Page images

Whose beard the silver hand of peace hath touch'd,
Whose learning and good letters peace hath tutor’d,
Whose white investments figure innocence,

The dove and very blessed spirit of peace ;
Wherefore do you so ill tranllate yourself
Into the harsh and boist'rous tongue of war ?
Turning your books to swords, your ink to blood,
Your pens to lances, and your tongue divine
To a loud trumpet, and a point of war?
York. My Lord of Westmoreland, we are

And with our surfeiting and wanton hours
Have brought ourselves into a burning fever,
And we must bleed for it: of this disease,
Richard, our lawful King, infected, died.
I do not, as an enemy to peace,
Flame in the van of military hosts.
I have in equal balance justly weigh'd
What wrongs our arms may do, what wrongs

we suffer, And find our injuries outweigh the danger Excited by our arms: thus are we drawn, By the rough torrent of occasion, From the still stream of peace. We have the sum Of all our griefs to shew in articles ; Which, long ere this, we offer'd to the King, But might by no suit gain an audience. .' When we are wrong'd, and would unfold our griefs,


. . . We


[ocr errors]

KING HENRY IV.. . ' 59
We are denied admittance to his person i
Ev'n by those men, who most have done us wrong.

West. When ever yet was your appeal denied,
That you should feal this lawless, bloody book
Of forg'd rebellion with a seal divine,
And consecrate commotion's bitter edge ?
Hast. 'We feel the bruises of these woeful

And suffer the oppression of thefe times
To lay a heavy and unequal hand
Upon our honors.

West. O my good Lord Hastings,
Conftrue the times to their necessities,
And you shall say, it is indeed the time,
And not the King, that does you injuries.
Here come I from our princely General
To know your griefs, and tell you from his Grace
That he will give you audience; and wherever
It shall appear that your demands are just,
You shall enjoy them, ev'ry cause remov'd,
That might so much as think you enemies.

Mow. This offer comes from policy, not love. · West. This offer comes from mercy, not from

The royal army is too confident,
To give admittance to a thought of fear.
Our battle is more full of names than yours,

Our men more perfe&t in the use of arms,
Our hearts undaunted in our Monarch's causea
Call you not then our offers insincere.
Mow. Well, by my will we shall admit no

West. That argues but the shame of your

- offence.
'Tis a bad cause, that will not bear discussion.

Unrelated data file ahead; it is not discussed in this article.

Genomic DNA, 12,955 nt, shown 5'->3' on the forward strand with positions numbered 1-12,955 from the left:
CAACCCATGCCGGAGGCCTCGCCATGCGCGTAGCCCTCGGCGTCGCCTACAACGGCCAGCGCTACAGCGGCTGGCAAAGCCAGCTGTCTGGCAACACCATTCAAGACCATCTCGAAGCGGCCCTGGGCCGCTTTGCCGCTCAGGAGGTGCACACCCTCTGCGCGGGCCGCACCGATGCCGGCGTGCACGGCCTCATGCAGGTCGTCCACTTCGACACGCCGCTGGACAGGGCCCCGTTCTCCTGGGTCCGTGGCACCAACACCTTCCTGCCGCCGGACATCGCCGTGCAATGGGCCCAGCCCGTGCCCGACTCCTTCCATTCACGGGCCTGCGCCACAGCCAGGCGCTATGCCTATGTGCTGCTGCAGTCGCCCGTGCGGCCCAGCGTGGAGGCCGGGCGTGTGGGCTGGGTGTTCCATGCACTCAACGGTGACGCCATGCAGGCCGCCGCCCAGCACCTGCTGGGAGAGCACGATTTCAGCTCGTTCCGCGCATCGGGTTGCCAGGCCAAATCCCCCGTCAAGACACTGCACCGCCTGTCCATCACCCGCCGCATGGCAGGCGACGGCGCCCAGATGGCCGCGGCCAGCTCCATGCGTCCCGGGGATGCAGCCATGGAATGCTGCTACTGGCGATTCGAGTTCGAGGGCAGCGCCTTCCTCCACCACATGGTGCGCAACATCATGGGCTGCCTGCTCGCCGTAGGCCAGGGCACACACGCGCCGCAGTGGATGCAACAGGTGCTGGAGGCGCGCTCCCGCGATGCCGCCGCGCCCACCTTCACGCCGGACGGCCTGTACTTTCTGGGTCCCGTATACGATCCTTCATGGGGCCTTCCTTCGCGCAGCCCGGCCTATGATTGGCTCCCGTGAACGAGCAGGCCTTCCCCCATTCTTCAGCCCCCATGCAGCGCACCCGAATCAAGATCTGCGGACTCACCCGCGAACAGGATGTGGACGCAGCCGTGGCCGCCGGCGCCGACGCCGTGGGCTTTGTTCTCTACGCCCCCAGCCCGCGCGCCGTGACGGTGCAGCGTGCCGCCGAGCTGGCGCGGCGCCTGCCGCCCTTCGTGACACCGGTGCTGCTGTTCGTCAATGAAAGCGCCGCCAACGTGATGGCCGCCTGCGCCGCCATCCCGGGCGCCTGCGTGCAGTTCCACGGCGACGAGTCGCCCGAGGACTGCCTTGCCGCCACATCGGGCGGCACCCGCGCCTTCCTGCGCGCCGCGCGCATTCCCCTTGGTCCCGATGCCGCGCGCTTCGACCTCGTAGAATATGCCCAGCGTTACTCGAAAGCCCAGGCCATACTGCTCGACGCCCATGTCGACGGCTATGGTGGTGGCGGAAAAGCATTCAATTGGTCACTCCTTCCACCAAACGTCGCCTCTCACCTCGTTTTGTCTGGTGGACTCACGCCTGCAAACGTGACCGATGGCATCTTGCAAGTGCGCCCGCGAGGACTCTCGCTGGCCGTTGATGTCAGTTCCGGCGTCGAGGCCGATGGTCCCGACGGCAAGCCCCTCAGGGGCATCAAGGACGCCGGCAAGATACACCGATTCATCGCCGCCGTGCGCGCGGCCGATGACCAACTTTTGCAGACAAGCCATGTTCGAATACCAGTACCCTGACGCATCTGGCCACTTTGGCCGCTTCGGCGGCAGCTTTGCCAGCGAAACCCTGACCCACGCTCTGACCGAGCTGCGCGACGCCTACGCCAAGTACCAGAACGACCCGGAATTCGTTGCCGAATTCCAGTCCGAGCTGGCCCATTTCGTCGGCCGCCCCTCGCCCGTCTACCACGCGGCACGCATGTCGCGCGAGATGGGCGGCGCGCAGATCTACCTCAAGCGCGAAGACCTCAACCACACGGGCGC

York. Then take, my Lord of Westmoreland,

this schedule :
For it contains our general grievances.
Each article, here specified, redress’d;
Our friends, and all the members of our cause,
Acquitted by a true substantial form;
We flow within our loyal banks again,
And knit our powers to the arm of peace.
West. This will I thew the General. Please

you, Lords,
In light of both our armies let us meet;
And either end in peace,---which Heav'n may

Or to the place of diff'rence call the swords,
Which must decide it.

York. Be it so, my Lord !



[ocr errors]

Mow. There is a fomething in my bosom tells me,
That no conditions of our peace can stand. . .
Hast. Fear you not that: if we can make our

Upon such lib'ral terms, so absolute
As our conditions shall insist upon,
Qur peace will stand as firm as rocky moun-

Mor. Besides, the King has wasted all his

On late offenders, and he now shall want
The very instruments of chastisement,
So that his pow'r, ev'n like a fangless Lion,
May offer, but not hold.

York. Then be assur’d
If reconciliation shall be made,
Our peace will, like a broken limb, united, i
Grow stronger for the breaking.


West. Here at hand
Is come the General. Please your Lordship
To meet the Prince, just distance 'twixt our ar-




. A Forest in Yorkshire.

(Trumpets, in parley.) Enter York, MOWBRAY, HASTINGS, MORTON, . . &c. on one side. Prince John, WestmoRELAND, Gower,

. &c. on the other. Lanc. My Lord of York, this ill befits your

Grace. The man, that fits within a monarch's heart, And ripens in the sunshine of his favor, Would he abuse the countenance of the King, Alas, what mischief might he set on foot, In shadow of such greatness! With your Grace It is ev'n so. Who has not heard it said. How deep you were within the sacred volumes ? To us th’imagin'd voice of Heay'n itself.

you misuse the rev'rence of your place, Employ the countenance and grace of Heav'n, As a false fav’rite does his Prince's name, In deeds dishonorable. You have raised, Under the counterfeited zeal of God, The subjects of his substitute, your King, ' And arm’d them 'gainst the peace of Heav'n w and him.


« PreviousContinue »